weiter leben is in many ways attempting to do some of the things we see in texts of other Jewish German writers such as Edgar Hilsenrath and Jurek Becker, namely, to reclaim the German (here I use the term German to mean the entire literary canon of the German-speaking peoples) literary and cultural past for the Jewish Germans. As I will show later, Klüger elicits the memory of the works of Austrian Jewish literati such as Paul Celan and Franz Kafka in reclaiming a Jewish German literary voice. This act of reclaiming is complicated, however, by the fact that the author is a Jewish Austrian woman, while the literary and cultural heritage is largely composed of texts by men. Klüger's book is specifically about Jewish Austrian women, or about the way in which gender has affected the author's own experience as a Jewish Austrian child and later as a Holocaust survivor. Thus while Hilsenrath and Becker might be able to see themselves as literally reclaiming a voice which Jewish men once had in German culture, Klüger is faced, both as a woman and as an Austrian woman, with the task of carving out an original voice. Ironically, she does this by taking up the literary and cultural past and rewriting it to a large degree as I will describe below.

The Jewish Woman's Voice

One of the most striking characteristics of this book is its focus on silence as the marker of a Jewish woman's identity. Ruth Klüger depicts herself, in all of her identities, as a daughter, a granddaughter, and even as a mother, as defined primarily by muteness: her experience is consistently denied throughout the text by those who, like her children's friends in California, cannot imagine a woman in the role of survivor. Writing the book breaks the silence while at the same time memorializing it.

The autobiographic text, weiter leben, can then be understood as a mapping out and simultaneous undermining of the image of the Jewish woman as mute on the many levels Klüger herself experienced. First, the text is a protest voiced against the Austrians and Germans themselves for silencing her both during the Third Reich as well as afterwards. Second, it is a voice raised to contradict the strict rules of her childhood Jewish religion for not allowing a woman an official role in the rituals. Furthermore, this is a book which asserts a voice in her own family, but especially in regard to her mother; weiter leben is, like Franz Kafka's Brief an den Vater (1975; Letter to His Father, 1966), written, published, and yet meant (perhaps) never to be read by the addressee. The work might very well be read as a modern "Brief an die Mutter," written to her own mother(l) who silenced her for being a girl, for being a child and for being a daughter. weiter leben simultaneously recalls the Austrian cultural inheritance of Kafka while rewriting it in the voice of the Jewish daughter.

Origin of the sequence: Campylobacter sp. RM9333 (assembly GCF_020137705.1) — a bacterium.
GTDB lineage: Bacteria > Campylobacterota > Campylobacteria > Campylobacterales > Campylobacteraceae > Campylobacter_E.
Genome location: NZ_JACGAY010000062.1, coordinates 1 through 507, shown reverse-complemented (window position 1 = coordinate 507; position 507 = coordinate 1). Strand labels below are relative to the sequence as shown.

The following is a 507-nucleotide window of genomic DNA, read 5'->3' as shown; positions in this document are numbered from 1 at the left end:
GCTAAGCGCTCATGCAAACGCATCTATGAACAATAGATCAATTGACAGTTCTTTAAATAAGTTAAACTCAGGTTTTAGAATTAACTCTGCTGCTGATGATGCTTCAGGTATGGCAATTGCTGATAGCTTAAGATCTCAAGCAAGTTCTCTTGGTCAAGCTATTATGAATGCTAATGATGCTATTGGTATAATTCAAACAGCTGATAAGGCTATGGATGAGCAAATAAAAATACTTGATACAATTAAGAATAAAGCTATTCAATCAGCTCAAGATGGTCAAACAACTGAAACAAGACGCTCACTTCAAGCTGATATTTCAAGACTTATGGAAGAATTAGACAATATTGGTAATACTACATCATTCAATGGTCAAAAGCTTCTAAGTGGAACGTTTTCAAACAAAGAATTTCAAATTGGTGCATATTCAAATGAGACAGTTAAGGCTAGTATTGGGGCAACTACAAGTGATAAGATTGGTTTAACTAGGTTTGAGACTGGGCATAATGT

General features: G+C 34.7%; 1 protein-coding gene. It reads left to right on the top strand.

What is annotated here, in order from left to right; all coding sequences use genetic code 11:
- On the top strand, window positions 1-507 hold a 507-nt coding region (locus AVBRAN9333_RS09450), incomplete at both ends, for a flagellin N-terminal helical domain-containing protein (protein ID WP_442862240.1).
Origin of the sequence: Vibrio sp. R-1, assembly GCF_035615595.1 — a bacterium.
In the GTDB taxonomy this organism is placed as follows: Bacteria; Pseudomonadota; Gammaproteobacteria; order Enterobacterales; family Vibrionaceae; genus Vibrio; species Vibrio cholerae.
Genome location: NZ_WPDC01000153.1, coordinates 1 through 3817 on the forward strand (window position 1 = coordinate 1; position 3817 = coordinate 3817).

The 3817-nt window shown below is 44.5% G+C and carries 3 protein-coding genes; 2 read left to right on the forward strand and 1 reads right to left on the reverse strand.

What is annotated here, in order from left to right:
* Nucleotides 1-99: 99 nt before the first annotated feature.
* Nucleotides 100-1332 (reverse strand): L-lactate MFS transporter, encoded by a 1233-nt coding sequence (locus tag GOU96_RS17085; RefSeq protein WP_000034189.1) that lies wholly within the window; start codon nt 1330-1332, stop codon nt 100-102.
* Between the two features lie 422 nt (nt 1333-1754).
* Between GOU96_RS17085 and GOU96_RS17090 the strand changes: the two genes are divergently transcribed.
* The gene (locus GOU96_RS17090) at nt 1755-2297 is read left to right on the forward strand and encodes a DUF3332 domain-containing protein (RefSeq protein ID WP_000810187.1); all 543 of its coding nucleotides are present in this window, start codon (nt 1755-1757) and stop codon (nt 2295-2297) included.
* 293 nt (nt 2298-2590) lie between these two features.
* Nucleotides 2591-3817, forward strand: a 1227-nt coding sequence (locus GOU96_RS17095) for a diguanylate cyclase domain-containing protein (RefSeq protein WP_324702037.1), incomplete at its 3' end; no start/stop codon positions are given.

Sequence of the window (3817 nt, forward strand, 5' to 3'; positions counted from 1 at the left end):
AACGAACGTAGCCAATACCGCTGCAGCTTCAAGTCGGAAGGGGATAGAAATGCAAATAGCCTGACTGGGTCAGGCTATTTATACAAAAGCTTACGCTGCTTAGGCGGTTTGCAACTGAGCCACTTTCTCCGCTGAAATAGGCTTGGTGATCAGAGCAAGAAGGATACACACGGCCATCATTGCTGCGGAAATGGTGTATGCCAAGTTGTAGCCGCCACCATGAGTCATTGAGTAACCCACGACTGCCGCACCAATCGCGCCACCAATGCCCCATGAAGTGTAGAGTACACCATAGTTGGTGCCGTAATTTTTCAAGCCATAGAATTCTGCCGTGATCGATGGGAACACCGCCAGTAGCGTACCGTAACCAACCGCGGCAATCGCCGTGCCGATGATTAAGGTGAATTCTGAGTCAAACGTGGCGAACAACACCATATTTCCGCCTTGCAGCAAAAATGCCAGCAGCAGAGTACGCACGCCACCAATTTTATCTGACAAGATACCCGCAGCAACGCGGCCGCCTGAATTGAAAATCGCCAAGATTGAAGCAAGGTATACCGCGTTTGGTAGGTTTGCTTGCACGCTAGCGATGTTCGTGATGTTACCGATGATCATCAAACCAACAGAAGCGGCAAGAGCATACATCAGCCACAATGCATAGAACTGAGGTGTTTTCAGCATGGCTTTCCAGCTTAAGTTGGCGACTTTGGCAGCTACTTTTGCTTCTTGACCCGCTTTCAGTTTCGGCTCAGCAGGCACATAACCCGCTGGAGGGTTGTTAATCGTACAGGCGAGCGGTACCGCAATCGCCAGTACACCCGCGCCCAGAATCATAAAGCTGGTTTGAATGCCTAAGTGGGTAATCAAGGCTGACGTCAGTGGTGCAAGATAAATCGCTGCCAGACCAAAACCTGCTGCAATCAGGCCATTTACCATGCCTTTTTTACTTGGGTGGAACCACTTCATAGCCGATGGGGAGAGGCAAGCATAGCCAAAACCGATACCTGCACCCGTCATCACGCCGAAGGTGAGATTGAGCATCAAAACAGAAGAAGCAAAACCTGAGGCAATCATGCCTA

Engpässe: Women's Voices as Jewish Survivors

Ruth Kluger writes that she and German friends were at a dinner party exchanging stories when the subject of tight places or claustrophobic experiences ("Engpässe") came up (the word draws the reader back to Celan's "da liegt man nicht eng" as well as to Klüger's use of welter, lending more resonance to the title). Her friends, all of them of her generation, were talking of elevators that had been stuck, of closets that were locked or of tunnels that seemed endless. Suddenly she found herself in an Engpaß of a different sort: her own experience, she realized, was not salonfähig (proper), for her Engpaß was the suffocating train ride that took her and her mother to Auschwitz. She describes this moment at the dinner table: